ment, their own prophetic character as fulfilled in the development of His kingdom on earth.
VIII. Special Providences. — Prayer is a great fact, which finds expression in a persistent manner, and enters intimately into the life of humanity. So universal is the act of prayer that it seems an instinct and part of our being. It is the fundamental fact of religion, and religion is a universal phenomenon of the human race. Christian philosophy teaches that in his spiritual nature man is made to the image and likeness of God, therefore his soul instinctively turns to his Maker in aspirations of worship, of hope, and of intercession. The real value of prayer has been a vital subject for discussion in modern times. vSome, like O. B. Frothringham (Recollections and Impres- sions, p. 296), Drobisch and Herbart (Pfleiderer, "Phil, of Religion", II, p. 296), hold that its value lies only in its being a factor in the culture of the moral life, by giving tone and strength to character. Thus Professor Tyndall, in his famous Belfast address, pro- posed this view, maintaining that modem science has proved the physical value of prayer to be unbelievable (Fragments of Science). He based his contention on the uniformity of nature. But this basis is now no longer held as an obstacle to prayer for physical bene- fits. Others, like Baden-Powell (Order of Nature), admit that God answers prayer for spiritual favours, but denies its value for physical elTects. But his basis is the same as that of 'Tyndall, and besides an answer for spiritual benefits is in fact an interference on the part, of God in nature. Now Christian philos- ophy teaches that God, in answer to prayer, confers not only spiritual favours but at times interferes with the ordinary course of physical phenomena, so that, as a result, particular events happen otherwise than they should. This interference takes place in miracles and special providences.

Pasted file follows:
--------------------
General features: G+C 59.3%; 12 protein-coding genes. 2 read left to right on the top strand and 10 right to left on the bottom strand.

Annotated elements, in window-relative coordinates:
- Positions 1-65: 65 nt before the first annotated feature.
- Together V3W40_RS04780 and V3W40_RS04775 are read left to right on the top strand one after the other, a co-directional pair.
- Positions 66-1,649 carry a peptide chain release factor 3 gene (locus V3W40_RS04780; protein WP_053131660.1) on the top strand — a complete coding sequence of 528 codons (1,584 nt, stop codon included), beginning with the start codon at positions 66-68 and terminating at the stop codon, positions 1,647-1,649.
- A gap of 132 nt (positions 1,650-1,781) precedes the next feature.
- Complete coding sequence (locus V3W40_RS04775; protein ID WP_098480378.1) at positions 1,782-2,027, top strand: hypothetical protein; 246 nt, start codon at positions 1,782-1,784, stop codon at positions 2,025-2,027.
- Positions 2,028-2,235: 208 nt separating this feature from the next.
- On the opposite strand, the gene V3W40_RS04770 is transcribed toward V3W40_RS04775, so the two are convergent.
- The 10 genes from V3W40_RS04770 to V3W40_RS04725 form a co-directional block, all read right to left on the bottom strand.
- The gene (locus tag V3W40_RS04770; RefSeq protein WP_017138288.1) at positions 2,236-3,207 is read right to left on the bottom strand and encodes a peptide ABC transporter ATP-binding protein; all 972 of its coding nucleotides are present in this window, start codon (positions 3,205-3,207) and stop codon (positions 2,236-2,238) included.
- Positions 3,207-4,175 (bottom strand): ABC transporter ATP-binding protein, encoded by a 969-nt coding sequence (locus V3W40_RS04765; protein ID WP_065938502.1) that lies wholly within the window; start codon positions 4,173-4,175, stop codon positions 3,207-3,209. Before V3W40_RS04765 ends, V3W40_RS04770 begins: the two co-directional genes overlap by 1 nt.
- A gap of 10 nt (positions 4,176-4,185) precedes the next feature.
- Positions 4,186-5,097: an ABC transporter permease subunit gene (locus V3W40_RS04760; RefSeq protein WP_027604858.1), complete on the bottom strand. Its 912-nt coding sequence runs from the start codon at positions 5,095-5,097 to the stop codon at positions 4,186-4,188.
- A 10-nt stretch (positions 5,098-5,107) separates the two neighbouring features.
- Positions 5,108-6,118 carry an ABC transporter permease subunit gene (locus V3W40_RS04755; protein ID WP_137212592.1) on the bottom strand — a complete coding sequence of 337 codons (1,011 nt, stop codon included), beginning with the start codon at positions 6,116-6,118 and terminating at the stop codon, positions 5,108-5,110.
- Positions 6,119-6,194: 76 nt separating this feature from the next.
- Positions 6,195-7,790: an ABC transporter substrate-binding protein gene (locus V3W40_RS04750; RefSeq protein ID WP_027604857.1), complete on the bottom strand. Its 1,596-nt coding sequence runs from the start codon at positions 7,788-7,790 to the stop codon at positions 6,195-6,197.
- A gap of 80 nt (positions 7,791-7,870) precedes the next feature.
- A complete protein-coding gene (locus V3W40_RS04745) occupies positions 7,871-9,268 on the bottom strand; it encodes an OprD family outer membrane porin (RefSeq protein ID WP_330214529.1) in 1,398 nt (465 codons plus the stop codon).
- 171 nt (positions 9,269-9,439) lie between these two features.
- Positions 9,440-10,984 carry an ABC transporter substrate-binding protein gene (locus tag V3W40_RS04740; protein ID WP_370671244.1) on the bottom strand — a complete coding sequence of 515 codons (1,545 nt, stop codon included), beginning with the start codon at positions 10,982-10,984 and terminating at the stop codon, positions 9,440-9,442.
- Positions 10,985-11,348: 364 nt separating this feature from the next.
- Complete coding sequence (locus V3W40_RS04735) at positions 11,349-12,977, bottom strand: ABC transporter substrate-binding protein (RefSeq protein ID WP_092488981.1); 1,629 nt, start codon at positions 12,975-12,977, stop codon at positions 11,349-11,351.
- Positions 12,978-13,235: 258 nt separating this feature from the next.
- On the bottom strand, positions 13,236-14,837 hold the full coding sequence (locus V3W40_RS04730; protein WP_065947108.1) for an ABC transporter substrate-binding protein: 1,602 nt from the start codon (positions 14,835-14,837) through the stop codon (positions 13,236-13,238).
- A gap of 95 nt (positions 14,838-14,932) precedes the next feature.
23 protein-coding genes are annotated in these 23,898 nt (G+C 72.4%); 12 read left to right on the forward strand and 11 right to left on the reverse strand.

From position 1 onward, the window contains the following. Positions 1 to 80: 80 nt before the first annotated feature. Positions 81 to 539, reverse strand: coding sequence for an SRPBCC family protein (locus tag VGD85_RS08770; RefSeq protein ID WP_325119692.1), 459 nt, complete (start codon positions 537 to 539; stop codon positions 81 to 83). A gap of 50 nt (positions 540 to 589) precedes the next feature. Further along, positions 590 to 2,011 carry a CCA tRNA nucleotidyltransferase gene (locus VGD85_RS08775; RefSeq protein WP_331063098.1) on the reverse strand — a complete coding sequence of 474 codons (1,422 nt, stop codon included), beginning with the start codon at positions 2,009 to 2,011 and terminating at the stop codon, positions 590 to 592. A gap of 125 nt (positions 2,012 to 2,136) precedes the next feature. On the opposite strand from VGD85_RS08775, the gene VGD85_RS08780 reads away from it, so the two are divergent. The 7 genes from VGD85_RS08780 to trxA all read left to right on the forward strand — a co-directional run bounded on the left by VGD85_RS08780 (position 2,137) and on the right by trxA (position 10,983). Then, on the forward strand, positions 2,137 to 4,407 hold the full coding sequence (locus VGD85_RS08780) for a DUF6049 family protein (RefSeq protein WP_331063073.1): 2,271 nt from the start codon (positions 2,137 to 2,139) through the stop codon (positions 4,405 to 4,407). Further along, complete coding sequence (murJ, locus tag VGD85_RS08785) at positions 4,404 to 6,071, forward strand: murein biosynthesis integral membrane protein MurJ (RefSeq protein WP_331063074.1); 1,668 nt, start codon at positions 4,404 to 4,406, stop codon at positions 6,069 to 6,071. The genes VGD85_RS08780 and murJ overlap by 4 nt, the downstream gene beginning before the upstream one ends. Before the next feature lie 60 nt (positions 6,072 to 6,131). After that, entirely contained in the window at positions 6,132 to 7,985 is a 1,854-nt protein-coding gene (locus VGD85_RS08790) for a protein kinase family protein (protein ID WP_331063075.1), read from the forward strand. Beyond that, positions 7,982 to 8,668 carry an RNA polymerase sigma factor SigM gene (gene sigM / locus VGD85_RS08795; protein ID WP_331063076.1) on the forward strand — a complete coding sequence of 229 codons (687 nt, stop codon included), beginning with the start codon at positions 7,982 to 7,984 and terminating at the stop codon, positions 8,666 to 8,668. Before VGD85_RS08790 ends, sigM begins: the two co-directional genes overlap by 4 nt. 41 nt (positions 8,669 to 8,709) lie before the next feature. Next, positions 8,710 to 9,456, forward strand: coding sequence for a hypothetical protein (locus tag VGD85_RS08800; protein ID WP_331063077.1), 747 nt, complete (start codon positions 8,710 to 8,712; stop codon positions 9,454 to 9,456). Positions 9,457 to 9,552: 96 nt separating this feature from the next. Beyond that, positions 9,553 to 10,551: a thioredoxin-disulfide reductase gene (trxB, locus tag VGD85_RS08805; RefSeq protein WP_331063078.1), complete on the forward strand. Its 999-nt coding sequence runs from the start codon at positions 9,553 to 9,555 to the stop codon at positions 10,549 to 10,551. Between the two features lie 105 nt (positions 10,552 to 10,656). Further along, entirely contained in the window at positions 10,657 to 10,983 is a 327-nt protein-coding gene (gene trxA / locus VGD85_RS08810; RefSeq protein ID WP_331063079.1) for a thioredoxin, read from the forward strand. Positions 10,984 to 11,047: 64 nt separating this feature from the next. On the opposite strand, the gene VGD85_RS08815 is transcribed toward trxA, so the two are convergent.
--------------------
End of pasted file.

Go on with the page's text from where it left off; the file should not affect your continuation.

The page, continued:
When we kneel to pray we do not always beg God to work miracles or that our lives shall be constant prodigies of His power. The sense of our littleness gives an humble and reverential spirit to our prayer. We trust that God, through His Infinite knowledge and power, will in some way best known to Him bring about what we ask. Hence, by special providences we mean events which happen in the course of nature and of life through the instrumentality of natural laws. We cannot discern either in the event it.self or in the manner of its happening any deviation from the known course of things. What we do know, how- ever, is that events shape themselves in response to our prayer. The laws of nature are invariable, yet one important factor must not be forgotten: that the laws of nature may produce an effect, the same con- ditions must be present. If the conditions vary, then the effects also vary. By altering the conditions, other tendencies of nature are made predominant, and the forces which otherwise would work out their effects yield to stronger forces. In this way our will interferes with the workings of natural forces and with human tendencies, as is shown in our intercourse with men and in the science of government. Now, if such power rests with men, can God do less? Can we not believe that, at our prayer, God may cause the condi- tions of natural phenomena so to combine that, through His special agency, we may obtain our heart's desire, and yet so that, to the ordinary observer, the event happens in its ordinary place and time. To the devout soul, however, all is different. He recognizes God's favour and is devoutly thankful for the fatherly care. He knows that God has brought the event about in some way. Wlien, therefore, we pray for rain, or to avert a calamity, or to prevent the ravages of plague, we beg not so much for miracles or signs of omnipotence: we a.sk that He who holds the hf-avens in His hands and who searches the abyss will listen to our petitions and, in His own good way, bring about the answer we need,. —